The U.P. frameset offers a wealth of smart design details, demonstrating that they're really paying attention to what gravel guys are wanting in a bike.

Taking the U.P. for a spin, it was everything I hoped it would be. It felt light as a feather on the gravel and paved climb to the trail head (granted, the SRAM CX1 build and Enve carbon wheels helped). When I stomped on the pedals, it aggressively accelerated like a road bike. Shooting off onto the singletrack trails, it felt confident, quick turning and sure footed.

Operating the brakes from the hoods and sometimes the drops, my hands got tired a lot more quickly on the descents than they would on flat bars. So in addition to the lack of suspension, this isn't your ideal bike for bombing down chairlift-serviced downhill runs at Whistler (it WILL climb up them though). But other than that, I felt perfectly at home, even in rockier sections.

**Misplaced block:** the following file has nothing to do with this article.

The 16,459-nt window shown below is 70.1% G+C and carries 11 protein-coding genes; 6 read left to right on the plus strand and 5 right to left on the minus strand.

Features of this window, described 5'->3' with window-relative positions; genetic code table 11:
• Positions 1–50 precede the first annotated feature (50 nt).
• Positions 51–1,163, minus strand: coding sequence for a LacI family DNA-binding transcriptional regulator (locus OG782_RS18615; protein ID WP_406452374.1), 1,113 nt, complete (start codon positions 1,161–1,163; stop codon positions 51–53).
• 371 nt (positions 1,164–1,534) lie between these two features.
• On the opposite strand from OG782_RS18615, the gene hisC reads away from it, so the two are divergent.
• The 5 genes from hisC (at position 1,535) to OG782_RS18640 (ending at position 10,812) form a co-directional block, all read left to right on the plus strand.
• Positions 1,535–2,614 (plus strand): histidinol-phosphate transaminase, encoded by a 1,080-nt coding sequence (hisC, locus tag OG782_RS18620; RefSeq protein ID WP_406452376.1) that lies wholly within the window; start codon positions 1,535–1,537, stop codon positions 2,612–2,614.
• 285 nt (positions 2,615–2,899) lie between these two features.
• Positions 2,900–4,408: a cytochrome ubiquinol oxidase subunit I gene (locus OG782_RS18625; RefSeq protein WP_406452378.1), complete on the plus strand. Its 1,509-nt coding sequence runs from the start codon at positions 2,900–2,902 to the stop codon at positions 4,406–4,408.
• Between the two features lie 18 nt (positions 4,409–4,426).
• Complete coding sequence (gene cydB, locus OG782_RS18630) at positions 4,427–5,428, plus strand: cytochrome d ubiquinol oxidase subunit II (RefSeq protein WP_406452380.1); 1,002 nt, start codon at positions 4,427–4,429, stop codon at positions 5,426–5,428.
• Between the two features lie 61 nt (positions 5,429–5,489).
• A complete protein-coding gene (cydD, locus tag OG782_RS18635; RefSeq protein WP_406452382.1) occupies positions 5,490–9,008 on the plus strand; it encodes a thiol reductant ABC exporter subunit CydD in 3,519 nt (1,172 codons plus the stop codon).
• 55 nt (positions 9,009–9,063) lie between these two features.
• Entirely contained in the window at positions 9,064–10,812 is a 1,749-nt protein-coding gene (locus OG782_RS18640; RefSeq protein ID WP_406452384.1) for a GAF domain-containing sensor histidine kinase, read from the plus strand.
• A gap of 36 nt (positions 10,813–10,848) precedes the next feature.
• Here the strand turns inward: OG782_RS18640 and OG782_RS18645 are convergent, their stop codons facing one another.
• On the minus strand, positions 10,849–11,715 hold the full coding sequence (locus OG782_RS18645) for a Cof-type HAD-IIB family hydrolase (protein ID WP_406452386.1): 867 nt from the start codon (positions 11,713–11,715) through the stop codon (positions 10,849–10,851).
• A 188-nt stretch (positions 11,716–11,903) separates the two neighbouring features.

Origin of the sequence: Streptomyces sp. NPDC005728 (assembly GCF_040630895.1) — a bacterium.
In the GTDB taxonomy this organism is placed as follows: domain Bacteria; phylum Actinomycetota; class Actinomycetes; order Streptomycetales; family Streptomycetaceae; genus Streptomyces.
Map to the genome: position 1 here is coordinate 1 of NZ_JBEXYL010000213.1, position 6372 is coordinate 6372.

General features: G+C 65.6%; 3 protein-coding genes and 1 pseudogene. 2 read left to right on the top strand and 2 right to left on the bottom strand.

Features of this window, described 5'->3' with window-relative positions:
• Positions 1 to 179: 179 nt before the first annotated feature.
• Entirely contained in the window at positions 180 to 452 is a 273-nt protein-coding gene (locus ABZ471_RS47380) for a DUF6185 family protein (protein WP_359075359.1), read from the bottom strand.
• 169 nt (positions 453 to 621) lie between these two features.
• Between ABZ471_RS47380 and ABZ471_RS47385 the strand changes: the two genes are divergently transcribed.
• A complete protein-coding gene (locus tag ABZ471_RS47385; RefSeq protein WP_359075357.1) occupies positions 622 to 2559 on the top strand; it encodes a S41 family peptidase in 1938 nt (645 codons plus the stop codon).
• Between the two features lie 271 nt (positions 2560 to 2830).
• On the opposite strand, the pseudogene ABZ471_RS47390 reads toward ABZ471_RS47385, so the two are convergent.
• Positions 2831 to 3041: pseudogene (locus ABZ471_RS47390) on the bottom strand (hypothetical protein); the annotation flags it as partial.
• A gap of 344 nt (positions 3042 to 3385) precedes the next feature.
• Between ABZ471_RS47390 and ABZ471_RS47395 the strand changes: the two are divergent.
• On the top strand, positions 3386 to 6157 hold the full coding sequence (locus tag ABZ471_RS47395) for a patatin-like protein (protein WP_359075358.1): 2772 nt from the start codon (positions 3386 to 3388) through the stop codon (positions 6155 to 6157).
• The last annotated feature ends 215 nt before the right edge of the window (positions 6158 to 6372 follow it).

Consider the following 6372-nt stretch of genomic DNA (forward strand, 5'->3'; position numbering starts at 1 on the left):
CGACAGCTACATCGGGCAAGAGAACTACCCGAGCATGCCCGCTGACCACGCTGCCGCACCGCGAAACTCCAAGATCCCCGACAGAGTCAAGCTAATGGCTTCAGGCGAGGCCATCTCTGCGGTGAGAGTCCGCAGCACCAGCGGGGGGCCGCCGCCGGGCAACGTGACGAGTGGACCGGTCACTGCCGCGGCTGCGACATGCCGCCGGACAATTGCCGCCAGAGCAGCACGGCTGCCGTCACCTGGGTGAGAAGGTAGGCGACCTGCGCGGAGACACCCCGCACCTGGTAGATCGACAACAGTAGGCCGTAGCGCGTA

It was a shame Open's booth didn't see the long lines other brands enjoyed. But after seeing a fair amount of glowing, post-Interbike press about the U.P., I'd expect that change next year. I also expect more brands offering bikes in this new category. 

So my conclusion?

While I certainly had fun riding a couple of longer-travel full-suspension trail bikes at Demo Day, honestly they would just slow you down on the trails we have here in the Chicago area.

In contrast, a lot of us (myself included) periodically ride our cyclocross bikes on our local singletrack. I can't speak for everyone, but my experience has been that 'cross bikes would totally shred Midwest trails if you didn't have to carefully pick lines around roots and rocks so you don't pinch flat or damage a rim.